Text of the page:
Bible memorization, particularly in preparation for persecution


(Josiah) #1

So seeing the news coming out of early rain covenant Church in China has been equal parts inspiring and infuriating. One of the things it has got me thinking about is memorizing books or portions of Scripture, particularly for having access to it when you don’t have access to the text. One of the church Members there mentioned that he recited Philippians while incarcerated, and since I had previously memorized it, that encouraged me to go back and start work on re memorizing it. As far as it’s brevity and encouragement in the midst of persecution, it seems ideal for such a endeavor. If you had to choose, what portion of Scripture would you memorize for such a time? And why?


(Josiah) #2

Psalm 22 is one that I use frequently in jail, and I am just waiting for someone to make a version of it that is singable and sticks right to the text. I enjoy my soul among lions version of it though.


(Thomas Hext) #3

I’d have to say Psalm 51!

Have mercy upon me, O God, according to thy lovingkindness: according unto the multitude of thy tender mercies blot out my transgressions.

Do you think there is a Bible translation that lends itself to the task of memorising?


(Joseph Bayly) #4

Having a bunch of Bibles is something we take for granted, so rarely do we consider what it would be like without one or what we would do. I remember in Warriors of Ethiopia a story of a local evangelist who had his Bible taken from him and destroyed for the third time (IIRC) when he was thrown in jail for preaching. His first task upon getting out was to try to track down another one, walking for several days and in desperation offering all the money he had to the missionary he found in exchange for a Bible.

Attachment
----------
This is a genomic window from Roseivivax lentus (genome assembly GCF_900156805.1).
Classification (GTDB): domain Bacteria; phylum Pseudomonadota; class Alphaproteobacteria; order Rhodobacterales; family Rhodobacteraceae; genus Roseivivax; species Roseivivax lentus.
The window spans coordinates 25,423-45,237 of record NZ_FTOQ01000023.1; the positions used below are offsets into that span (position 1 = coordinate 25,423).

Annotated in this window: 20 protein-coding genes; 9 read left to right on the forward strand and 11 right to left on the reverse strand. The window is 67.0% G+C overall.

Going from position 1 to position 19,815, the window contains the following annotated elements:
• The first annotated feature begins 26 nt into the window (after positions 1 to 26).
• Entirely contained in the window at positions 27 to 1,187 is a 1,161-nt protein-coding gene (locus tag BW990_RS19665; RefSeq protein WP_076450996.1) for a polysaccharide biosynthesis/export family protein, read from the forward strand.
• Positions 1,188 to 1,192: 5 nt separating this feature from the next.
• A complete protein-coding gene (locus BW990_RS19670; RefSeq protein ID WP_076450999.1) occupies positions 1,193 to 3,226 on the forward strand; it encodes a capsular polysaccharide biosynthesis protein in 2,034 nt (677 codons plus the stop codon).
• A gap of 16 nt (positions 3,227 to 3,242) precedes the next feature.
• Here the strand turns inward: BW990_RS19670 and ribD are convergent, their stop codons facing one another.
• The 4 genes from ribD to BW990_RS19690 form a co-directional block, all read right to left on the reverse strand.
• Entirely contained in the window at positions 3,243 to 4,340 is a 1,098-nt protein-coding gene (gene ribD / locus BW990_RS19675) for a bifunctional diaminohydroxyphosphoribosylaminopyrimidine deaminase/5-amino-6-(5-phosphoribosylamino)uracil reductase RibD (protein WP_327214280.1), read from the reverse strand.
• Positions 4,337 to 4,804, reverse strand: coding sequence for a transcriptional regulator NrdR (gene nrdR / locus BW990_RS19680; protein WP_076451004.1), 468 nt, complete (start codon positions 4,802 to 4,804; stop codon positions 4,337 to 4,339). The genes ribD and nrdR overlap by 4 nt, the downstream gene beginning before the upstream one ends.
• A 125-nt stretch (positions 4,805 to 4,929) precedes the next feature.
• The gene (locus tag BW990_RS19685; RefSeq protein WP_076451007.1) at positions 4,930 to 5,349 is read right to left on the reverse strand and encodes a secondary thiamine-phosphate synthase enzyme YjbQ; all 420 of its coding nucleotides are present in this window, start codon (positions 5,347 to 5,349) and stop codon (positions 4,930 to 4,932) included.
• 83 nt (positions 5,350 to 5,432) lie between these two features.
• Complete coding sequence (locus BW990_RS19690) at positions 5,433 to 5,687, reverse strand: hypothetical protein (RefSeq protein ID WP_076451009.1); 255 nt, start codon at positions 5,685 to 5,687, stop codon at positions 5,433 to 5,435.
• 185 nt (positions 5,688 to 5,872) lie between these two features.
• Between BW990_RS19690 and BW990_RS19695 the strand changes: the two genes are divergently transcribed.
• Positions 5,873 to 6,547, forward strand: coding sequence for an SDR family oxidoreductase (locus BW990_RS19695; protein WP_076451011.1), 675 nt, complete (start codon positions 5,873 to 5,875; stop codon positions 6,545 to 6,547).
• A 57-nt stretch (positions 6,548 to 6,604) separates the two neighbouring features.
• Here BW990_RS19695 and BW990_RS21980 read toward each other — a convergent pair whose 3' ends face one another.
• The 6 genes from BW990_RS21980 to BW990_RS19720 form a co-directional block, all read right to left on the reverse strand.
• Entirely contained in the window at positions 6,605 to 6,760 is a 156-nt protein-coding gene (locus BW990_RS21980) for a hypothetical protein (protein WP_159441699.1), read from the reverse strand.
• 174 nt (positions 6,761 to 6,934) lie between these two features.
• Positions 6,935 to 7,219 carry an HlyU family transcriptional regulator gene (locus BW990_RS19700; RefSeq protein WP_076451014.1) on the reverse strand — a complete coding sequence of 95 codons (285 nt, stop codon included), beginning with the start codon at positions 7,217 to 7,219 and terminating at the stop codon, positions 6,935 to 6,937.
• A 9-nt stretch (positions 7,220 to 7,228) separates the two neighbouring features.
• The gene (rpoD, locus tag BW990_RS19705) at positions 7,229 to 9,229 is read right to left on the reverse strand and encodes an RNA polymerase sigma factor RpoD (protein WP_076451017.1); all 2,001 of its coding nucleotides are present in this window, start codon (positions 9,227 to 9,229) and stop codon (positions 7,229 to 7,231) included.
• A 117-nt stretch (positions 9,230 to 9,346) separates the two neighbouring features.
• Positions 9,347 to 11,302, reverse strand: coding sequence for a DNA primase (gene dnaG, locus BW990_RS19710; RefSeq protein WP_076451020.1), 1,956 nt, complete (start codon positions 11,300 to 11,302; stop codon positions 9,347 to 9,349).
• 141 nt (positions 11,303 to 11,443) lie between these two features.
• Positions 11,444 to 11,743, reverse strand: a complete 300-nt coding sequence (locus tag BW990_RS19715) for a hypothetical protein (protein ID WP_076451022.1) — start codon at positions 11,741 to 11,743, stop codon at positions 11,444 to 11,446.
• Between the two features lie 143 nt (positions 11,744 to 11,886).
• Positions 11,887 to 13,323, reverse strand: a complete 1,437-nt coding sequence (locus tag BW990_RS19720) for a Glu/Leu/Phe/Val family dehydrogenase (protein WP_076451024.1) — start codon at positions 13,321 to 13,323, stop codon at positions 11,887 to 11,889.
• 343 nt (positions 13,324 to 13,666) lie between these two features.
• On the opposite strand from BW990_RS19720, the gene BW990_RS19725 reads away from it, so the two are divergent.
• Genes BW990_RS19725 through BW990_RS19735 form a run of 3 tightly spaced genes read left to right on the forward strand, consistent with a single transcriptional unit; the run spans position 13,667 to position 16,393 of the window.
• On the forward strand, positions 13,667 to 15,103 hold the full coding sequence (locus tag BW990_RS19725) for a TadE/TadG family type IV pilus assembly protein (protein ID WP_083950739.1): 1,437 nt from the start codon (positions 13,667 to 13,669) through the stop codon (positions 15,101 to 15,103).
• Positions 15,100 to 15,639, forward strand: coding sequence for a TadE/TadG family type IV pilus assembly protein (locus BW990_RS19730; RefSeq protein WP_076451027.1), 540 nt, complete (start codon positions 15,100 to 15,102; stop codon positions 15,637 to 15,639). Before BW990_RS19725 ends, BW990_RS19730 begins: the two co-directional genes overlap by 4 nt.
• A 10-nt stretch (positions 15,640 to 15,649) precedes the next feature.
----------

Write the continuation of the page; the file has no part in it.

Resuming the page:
Edited to add:
I don’t think that I’ve ever made it more than one chapter in a book. Even some short ones I tried to memorize.

I think the KJV might be the easiest because it’s poetic and because, being older English it’s not normal to our ears, so instead of struggling to remember what “normal” connecting phrase is used in a particular place, the odd language jumps out at you. (Unfortunately, that also makes it harder to understand and I don’t normally read it, so that militates against memorization. Pick your poison, I guess.)


(Josiah) #5

That’s another great one, that I also often use in jail. My parents had us memorize that back in the day. Most of my early memory work was in KJV. Pluses of that include no copyright, availability, length of unchanged use, quality of memorable phrases, thees and thous, and cultural familiarity. Minuses of course involve reading comprehension, thees and thous, textual issues, and such. I have found the king James to have an edge and memorizing due to the striking nature of its language. I tend to memorize in the NKJV because it does a minorly better job at some of the negatives while retaining a lot of the positives. ESV is a close 3rd for me, because of its common availability. But it has its own issues. My jail issues Gideon Bibles, which are primarily KJV or a modified ESV, and there is a fair number of NKJV floating around from before they yanked the copyright from the gideons.


(Joseph Bayly) #6

A local KJV-only church here in town has a large printing ministry—several large presses, big warehouse, etc. They provided KJV Bibles to the jail for free, but I found that whenever I read from it, none of the men understood a word of what I was reading. I had to summarize/paraphrase every single verse. I’m very grateful that the head chaplain eventually replaced the KJVs with some NIVs he’d been sitting on. Though I’d pick the KJV for myself 10 times out of 10 over the NIV, for the men in jail today, the NIV wins hands down. Though I do wish he had been sitting on ESVs.

Prior to the change men would often ask for a Bible that was easier to understand, but I didn’t have any ability to give them anything besides the KJV. Since the change, many more men come to chapel with a Bible.